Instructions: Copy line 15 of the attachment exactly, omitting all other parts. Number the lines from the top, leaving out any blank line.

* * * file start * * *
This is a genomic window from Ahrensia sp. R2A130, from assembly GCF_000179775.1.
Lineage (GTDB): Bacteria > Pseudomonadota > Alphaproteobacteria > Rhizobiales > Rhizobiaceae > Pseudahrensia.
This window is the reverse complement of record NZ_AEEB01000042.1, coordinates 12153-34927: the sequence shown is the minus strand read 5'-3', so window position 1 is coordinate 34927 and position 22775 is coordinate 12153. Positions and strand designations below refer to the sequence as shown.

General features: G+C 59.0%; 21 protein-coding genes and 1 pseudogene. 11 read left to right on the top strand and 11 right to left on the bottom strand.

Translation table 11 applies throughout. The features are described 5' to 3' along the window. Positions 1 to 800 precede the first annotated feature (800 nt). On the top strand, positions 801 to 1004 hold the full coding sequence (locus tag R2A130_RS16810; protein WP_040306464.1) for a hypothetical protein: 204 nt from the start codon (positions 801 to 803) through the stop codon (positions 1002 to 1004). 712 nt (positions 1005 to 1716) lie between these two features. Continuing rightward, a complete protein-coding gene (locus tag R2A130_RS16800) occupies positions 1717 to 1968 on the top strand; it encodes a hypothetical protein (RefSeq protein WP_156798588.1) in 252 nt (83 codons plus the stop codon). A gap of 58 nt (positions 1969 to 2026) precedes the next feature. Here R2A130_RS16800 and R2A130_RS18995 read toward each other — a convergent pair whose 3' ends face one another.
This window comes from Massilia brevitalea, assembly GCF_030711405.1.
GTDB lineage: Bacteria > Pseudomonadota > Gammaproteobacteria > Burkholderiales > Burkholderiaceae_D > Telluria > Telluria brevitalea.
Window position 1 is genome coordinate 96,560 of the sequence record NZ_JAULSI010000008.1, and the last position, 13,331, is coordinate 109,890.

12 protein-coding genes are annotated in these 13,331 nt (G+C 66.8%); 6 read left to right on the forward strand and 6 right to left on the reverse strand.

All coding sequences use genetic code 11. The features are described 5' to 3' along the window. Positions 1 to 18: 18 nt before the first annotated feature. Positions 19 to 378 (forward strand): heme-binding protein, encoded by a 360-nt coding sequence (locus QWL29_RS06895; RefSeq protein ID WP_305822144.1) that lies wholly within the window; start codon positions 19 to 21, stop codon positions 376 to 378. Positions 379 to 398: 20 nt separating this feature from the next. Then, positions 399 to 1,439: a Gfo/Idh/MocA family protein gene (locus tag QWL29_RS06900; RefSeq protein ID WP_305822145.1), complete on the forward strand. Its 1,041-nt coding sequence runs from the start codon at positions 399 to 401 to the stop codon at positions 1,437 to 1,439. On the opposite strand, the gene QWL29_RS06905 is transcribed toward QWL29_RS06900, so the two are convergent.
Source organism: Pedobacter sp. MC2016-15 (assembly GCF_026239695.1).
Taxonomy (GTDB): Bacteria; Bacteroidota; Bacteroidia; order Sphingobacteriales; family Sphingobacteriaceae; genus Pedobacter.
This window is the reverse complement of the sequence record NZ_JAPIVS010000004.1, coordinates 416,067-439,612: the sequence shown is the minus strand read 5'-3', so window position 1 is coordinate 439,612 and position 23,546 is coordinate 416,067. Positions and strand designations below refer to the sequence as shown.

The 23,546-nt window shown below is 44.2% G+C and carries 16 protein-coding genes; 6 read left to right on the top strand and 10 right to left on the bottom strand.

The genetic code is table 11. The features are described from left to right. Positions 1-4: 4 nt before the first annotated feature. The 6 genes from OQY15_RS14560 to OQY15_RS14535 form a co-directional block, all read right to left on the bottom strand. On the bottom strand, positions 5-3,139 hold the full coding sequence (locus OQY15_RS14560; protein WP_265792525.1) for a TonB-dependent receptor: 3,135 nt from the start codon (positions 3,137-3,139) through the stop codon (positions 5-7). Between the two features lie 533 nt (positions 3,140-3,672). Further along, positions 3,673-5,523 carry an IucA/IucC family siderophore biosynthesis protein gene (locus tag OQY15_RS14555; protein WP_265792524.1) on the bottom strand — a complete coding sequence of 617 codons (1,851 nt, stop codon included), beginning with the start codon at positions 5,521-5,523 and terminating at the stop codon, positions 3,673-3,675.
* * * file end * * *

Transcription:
The genetic code is table 11. The features are described from left to right. Positions 1-4: 4 nt before the first annotated feature. The 6 genes from OQY15_RS14560 to OQY15_RS14535 form a co-directional block, all read right to left on the bottom strand. On the bottom strand, positions 5-3,139 hold the full coding sequence (locus OQY15_RS14560; protein WP_265792525.1) for a TonB-dependent receptor: 3,135 nt from the start codon (positions 3,137-3,139) through the stop codon (positions 5-7). Between the two features lie 533 nt (positions 3,140-3,672). Further along, positions 3,673-5,523 carry an IucA/IucC family siderophore biosynthesis protein gene (locus tag OQY15_RS14555; protein WP_265792524.1) on the bottom strand — a complete coding sequence of 617 codons (1,851 nt, stop codon included), beginning with the start codon at positions 5,521-5,523 and terminating at the stop codon, positions 3,673-3,675.